Lawmakers pass 24-credit HS diploma; NCLB waiver bill dies.
The first in a series of notes on this year’s session. I can no longer write a summary of what happens during the actual session, particularly in short sessions where the budget negotiations take until the last !@#$%^&* minute. (I will be less testy about this in a week or so.) I have been working on the 24-credit graduation requirement bill for many years. It’s the foundation of our restructuring of school finance in HB 2261 from 2009. I’m super-excited that we got it done. Over the next few years we will add more rigor to our curriculum, including additional lab science classes and enough mathematics that most kids will be set up for success in whatever they do next, be it a four-year college route or a more specialized program in one of our community colleges or trade schools.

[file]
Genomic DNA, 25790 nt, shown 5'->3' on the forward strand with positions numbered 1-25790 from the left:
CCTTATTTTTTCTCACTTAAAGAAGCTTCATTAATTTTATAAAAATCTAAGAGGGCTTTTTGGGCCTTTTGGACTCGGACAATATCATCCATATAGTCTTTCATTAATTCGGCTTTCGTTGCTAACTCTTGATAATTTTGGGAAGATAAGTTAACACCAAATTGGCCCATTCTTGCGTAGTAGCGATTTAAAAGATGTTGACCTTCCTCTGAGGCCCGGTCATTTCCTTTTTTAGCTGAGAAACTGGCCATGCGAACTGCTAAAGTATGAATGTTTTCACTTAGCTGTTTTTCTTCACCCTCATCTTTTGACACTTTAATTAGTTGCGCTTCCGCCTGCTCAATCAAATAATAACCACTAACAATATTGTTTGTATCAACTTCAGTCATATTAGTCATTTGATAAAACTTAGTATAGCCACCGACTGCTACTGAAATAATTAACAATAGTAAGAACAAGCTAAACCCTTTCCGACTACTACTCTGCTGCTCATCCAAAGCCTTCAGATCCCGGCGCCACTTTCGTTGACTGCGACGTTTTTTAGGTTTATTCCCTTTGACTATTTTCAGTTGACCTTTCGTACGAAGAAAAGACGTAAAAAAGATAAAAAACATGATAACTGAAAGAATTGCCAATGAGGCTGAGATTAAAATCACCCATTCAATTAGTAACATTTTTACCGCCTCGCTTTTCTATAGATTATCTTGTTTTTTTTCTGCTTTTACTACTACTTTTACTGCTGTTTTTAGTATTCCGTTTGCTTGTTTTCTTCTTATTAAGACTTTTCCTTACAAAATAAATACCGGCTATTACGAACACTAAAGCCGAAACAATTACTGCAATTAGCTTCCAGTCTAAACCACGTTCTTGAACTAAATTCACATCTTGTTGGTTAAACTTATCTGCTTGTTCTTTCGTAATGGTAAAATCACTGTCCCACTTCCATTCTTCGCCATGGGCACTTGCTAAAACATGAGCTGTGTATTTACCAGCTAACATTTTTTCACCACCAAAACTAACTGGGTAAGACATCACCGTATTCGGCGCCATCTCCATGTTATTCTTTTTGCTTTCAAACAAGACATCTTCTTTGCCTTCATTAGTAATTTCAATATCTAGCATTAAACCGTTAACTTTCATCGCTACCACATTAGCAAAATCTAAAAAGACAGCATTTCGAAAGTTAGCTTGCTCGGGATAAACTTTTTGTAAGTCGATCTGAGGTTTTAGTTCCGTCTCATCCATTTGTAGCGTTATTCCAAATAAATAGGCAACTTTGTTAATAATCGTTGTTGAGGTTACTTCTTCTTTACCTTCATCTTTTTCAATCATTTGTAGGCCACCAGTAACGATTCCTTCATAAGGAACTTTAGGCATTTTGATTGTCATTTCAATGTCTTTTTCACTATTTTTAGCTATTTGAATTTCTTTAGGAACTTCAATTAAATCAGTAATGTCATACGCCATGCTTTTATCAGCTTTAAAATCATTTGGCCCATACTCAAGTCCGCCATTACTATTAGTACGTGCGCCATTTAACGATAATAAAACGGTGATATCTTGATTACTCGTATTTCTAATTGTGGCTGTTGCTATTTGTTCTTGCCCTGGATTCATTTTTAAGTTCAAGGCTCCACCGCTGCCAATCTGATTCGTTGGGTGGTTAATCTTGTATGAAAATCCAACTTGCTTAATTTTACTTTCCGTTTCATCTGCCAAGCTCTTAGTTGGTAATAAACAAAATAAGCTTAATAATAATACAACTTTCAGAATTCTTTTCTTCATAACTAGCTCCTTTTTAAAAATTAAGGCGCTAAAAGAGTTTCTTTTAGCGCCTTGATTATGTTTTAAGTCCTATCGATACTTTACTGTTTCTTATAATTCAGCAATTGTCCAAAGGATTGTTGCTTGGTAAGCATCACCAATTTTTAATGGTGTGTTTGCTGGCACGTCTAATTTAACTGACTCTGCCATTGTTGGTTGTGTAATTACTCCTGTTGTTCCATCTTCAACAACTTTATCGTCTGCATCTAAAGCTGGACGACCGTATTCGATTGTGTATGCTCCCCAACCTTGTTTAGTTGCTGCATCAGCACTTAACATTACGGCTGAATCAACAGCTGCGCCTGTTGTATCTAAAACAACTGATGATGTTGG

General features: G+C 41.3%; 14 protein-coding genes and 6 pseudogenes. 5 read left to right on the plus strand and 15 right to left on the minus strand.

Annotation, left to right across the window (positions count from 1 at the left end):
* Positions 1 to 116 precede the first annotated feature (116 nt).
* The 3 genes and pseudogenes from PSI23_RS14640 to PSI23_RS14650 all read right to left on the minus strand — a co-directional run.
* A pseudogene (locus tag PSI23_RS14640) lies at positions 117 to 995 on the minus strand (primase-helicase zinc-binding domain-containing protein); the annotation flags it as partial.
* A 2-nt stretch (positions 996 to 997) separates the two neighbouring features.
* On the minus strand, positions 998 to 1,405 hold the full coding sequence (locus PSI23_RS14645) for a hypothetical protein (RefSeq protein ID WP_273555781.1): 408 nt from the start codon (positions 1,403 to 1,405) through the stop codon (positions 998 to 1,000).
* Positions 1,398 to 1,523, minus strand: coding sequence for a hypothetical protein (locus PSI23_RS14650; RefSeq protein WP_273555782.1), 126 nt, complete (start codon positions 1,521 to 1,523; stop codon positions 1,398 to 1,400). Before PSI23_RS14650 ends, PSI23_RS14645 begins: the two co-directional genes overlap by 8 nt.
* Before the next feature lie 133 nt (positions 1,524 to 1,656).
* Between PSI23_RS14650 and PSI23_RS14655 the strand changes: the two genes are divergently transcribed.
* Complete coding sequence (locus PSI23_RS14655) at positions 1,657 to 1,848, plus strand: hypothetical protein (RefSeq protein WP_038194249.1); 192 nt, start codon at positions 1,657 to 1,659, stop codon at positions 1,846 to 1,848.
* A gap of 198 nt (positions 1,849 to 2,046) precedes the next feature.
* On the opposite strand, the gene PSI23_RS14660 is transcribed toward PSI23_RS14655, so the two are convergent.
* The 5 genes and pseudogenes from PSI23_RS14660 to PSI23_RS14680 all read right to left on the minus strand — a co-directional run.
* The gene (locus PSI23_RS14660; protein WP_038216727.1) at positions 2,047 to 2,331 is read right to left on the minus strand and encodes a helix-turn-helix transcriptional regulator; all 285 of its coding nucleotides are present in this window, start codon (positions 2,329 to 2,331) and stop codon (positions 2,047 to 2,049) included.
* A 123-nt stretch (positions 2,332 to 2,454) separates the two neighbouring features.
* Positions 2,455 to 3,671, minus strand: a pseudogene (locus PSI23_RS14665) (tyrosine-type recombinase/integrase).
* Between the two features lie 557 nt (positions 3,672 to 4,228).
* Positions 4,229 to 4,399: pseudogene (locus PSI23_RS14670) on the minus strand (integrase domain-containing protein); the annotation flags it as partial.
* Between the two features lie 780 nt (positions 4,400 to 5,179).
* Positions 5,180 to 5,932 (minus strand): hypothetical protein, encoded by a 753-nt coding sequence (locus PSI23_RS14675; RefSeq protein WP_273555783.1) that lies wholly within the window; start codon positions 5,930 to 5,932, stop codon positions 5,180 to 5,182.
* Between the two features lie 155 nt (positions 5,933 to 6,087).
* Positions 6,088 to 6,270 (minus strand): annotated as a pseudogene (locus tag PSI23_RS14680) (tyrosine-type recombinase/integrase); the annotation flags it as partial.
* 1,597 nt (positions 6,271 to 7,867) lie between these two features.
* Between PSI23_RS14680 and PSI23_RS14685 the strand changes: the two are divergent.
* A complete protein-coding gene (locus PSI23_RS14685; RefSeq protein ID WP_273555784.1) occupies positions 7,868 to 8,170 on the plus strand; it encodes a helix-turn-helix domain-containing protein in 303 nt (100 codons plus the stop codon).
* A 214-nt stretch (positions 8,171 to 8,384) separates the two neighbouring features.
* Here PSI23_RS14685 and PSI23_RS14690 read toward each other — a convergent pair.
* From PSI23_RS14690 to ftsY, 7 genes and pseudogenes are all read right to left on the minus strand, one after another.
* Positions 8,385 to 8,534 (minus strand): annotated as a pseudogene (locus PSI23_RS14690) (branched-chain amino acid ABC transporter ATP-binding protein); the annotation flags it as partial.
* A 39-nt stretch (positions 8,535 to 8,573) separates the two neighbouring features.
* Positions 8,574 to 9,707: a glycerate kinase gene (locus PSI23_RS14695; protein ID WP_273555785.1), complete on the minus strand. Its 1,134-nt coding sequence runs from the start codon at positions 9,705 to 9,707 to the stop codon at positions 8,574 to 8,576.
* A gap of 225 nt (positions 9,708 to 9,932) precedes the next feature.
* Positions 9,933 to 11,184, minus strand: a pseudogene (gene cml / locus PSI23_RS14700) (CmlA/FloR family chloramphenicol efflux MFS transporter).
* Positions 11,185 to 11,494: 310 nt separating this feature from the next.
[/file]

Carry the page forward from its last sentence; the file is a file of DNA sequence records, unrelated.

I share the concerns of the Partnership for Learning here that schools in Washington will lose control over 20% of their “Title I” money from the federal government. Title I is a program that sends money to schools with a high concentration of kids from low-income families. This is around $40 million a year that won’t be available to districts if we do not get a waiver to the No Child Left Behind act, the modern incarnation of the Elementary and Secondary Education Act, (ESEA) the federal legislation created in the 60s as part of the war on poverty and the civil rights era. Neither the Senate nor the House had the votes to advance the bill that fixed it. I would have voted yes in the House as I have said many times. Very frustrating.